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Zimbabwe Suspends Company Take Overs by Blacks

Zimbabwe's Cabinet has postponed the regulations for domestic and foreign companies to submit plans to hand 51 percent of shares to black Zimbabweans. The decision is a triumph for Movement for Democratic Change legislators.

MDC trade, finance and investment ministers in President Robert Mugabe's cabinet successfully suspended regulations to give black Zimbabweans control over all the country's private and publicly-owned companies.

The cabinet decided to extend the April 16 deadline for companies valued at more than $500,000 to submit plans of how they would give majority shares to black Zimbabweans. No new date was put forward in the cabinet.

After the indigenization regulations were published two months ago, shares on the Zimbabwe Stock Exchange crashed and potential investors fled, according to many in Zimbabwe's business community.

Prime Minister Morgan Tsvangirai's spokesman, James Maridadi, confirmed the regulations have been suspended. Other political sources say the regulation will be substantially revised after consultations with business, legal and parliamentary committees.

Legal expert Derek Matyszak, the author of a recent detailed critique of the regulations, said a board to enforce them was appointed shortly after Swiss-based Nestle refused to accept milk last October from a dairy occupied and run by Mr. Mugabe's wife, Grace.

Nestle, said it was illegal for it to buy Mrs. Mugabe's milk because she is on the list of Zimbabweans with whom EU citizens may not trade, and the Swiss government has the same laws.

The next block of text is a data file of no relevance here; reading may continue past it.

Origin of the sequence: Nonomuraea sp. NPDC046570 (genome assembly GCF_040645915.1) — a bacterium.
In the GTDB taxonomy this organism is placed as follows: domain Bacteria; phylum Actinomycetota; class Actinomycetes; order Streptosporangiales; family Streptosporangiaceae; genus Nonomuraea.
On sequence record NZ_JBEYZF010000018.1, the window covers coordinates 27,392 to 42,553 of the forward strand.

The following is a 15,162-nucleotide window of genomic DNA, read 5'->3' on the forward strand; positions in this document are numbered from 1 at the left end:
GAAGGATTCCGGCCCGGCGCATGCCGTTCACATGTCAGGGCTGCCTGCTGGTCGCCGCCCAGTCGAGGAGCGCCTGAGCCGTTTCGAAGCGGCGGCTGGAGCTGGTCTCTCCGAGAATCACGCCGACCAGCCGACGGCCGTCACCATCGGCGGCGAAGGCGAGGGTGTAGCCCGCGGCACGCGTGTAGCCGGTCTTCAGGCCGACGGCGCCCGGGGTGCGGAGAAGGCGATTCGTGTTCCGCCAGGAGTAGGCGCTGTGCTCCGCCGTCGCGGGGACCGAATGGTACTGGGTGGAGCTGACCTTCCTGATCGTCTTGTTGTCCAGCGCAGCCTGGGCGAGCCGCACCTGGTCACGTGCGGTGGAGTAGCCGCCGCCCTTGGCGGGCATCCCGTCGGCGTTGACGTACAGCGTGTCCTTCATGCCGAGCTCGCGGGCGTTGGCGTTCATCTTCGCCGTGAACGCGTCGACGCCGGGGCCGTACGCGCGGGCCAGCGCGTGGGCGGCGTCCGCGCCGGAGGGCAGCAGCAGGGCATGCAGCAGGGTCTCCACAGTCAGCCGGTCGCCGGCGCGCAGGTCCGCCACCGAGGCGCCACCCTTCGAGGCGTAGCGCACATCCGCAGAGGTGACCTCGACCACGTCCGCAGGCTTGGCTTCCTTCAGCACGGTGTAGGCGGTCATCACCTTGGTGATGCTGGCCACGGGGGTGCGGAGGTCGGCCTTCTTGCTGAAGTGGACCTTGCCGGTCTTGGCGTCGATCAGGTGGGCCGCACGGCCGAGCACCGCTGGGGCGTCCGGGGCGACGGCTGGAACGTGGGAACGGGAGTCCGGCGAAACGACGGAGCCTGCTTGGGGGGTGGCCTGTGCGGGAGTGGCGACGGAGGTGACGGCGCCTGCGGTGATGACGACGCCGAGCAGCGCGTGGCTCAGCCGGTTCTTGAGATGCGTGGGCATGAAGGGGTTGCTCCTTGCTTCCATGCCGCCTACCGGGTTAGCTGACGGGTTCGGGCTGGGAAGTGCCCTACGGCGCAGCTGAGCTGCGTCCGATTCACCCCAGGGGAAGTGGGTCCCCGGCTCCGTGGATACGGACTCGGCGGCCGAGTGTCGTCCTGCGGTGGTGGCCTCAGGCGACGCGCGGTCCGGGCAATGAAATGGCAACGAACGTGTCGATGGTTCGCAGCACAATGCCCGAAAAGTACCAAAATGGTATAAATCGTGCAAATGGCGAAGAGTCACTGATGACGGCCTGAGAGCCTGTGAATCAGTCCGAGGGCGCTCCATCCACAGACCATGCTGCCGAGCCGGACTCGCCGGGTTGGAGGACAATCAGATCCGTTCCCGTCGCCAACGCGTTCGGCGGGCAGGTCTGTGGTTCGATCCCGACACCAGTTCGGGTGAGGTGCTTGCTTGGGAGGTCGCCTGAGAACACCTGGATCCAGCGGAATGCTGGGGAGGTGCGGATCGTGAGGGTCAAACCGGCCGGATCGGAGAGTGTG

The indigenization laws would also make it illegal for any white person to control companies that process milk.

Matyszak said the laws had been drafted carelessly. "I would have been very surprised if the regulations had got past the parliamentary legal committee because they were unimplementable in the form in which they were in," he said. "They were unimplementable from a technical point of view, from a legal point of view and from a constitutional standpoint."

Matyszak said the good news about the suspension of the indigenization of Zimbabwe's companies is in contrast to widespread disappointment among civil rights activists over the recent establishment of a new Zimbabwe Electoral Commission.

He said the electoral commission would effectively be controlled by its vice chairman, who was on the previous commission that ignored violence during the presidential elections of 2008.

"MDC had the power to ensure that a very robust Zimbabwe Electoral Commission was put into place," said Matyszak. "They have squandered that opportunity. The chairperson of the commission is a Namibian judge who is based in Namibia, so quite clearly he will not be able to be very hands on and it is likely he will only come into the country during election periods."

Matyszak said the Movement for Democratic Change has failed to use its parliamentary majority to ensure commissions in the unity government are effectively controlled by trusted democrats.